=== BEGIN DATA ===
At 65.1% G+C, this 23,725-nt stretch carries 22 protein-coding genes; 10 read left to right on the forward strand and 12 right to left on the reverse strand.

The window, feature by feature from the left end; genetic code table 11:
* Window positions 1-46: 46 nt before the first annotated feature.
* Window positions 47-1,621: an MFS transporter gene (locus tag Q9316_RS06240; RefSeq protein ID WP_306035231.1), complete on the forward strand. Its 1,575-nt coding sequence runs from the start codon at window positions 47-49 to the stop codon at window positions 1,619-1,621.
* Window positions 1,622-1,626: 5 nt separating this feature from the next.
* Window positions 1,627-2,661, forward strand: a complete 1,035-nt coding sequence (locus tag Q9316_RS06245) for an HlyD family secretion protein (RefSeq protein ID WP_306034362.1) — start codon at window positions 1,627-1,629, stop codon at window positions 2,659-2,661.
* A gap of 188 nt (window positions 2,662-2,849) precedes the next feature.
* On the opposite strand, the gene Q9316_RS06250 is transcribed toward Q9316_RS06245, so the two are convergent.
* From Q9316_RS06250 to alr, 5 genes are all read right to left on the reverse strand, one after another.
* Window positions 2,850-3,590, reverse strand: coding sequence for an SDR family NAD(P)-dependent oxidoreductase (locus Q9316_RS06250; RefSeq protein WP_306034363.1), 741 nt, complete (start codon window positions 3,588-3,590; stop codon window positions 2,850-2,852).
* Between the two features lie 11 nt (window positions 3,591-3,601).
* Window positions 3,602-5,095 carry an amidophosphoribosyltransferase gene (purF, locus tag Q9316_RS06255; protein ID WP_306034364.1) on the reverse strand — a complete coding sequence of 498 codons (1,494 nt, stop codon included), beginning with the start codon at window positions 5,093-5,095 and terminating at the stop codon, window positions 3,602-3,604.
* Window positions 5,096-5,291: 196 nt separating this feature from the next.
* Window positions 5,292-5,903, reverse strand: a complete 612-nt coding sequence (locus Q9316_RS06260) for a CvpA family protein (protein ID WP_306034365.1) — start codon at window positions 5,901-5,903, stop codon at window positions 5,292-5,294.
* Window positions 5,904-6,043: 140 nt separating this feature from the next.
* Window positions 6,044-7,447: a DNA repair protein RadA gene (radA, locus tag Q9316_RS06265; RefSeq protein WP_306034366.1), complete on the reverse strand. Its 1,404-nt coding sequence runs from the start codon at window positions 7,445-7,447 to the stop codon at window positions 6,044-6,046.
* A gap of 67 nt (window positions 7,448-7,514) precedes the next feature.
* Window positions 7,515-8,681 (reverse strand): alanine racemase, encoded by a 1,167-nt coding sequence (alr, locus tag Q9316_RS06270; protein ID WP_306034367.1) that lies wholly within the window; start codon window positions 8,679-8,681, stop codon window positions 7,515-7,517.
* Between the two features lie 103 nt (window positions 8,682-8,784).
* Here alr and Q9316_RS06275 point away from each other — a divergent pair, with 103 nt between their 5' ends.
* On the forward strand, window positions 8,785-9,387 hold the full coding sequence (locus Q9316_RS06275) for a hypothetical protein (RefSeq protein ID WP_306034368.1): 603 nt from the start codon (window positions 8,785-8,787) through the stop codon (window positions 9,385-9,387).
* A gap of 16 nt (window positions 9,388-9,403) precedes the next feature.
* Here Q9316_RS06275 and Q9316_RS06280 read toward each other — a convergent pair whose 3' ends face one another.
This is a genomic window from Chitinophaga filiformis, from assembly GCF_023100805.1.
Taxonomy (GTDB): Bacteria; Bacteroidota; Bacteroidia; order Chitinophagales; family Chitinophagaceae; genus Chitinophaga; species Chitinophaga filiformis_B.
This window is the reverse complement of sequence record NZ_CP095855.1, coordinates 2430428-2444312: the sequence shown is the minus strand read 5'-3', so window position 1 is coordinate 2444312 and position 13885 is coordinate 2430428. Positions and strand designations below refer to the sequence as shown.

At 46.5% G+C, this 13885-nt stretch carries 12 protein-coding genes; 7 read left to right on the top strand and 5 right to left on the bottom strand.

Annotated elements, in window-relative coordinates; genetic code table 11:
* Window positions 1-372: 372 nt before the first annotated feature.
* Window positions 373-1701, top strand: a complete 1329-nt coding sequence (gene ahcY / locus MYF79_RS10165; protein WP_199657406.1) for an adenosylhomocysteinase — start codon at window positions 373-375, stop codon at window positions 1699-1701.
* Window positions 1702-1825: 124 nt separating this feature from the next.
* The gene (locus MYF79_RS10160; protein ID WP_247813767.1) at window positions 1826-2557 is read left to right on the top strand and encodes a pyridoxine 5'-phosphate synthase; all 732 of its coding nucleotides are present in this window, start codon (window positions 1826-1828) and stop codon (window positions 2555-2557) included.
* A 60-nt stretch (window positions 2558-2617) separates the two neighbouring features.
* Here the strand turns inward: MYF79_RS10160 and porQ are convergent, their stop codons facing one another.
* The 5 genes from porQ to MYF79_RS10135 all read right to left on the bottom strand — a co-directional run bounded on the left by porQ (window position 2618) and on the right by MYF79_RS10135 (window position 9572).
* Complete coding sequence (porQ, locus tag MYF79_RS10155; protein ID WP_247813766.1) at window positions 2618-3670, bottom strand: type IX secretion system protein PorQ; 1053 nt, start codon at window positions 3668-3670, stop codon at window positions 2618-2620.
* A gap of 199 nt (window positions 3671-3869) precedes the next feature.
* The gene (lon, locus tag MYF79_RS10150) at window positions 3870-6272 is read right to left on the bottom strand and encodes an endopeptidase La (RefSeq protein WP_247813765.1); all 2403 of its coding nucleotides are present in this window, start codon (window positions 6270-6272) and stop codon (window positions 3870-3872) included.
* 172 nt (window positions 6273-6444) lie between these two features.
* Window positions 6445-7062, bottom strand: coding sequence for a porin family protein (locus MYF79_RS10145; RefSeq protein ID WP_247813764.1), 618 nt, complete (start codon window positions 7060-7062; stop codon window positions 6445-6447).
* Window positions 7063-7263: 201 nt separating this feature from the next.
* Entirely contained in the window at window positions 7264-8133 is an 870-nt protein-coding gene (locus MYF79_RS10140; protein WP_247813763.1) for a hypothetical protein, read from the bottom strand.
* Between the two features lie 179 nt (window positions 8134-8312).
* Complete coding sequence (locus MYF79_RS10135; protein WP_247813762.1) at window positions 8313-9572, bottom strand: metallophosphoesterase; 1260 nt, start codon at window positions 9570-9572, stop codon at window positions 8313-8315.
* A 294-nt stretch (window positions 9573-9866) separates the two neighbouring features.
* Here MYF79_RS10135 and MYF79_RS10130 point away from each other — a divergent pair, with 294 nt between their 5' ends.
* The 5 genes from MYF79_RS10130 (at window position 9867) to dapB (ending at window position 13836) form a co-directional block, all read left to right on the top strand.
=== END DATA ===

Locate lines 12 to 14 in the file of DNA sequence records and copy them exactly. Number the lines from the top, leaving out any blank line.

* Window positions 3,602-5,095 carry an amidophosphoribosyltransferase gene (purF, locus tag Q9316_RS06255; protein ID WP_306034364.1) on the reverse strand — a complete coding sequence of 498 codons (1,494 nt, stop codon included), beginning with the start codon at window positions 5,093-5,095 and terminating at the stop codon, window positions 3,602-3,604.
* Window positions 5,096-5,291: 196 nt separating this feature from the next.
* Window positions 5,292-5,903, reverse strand: a complete 612-nt coding sequence (locus Q9316_RS06260) for a CvpA family protein (protein ID WP_306034365.1) — start codon at window positions 5,901-5,903, stop codon at window positions 5,292-5,294.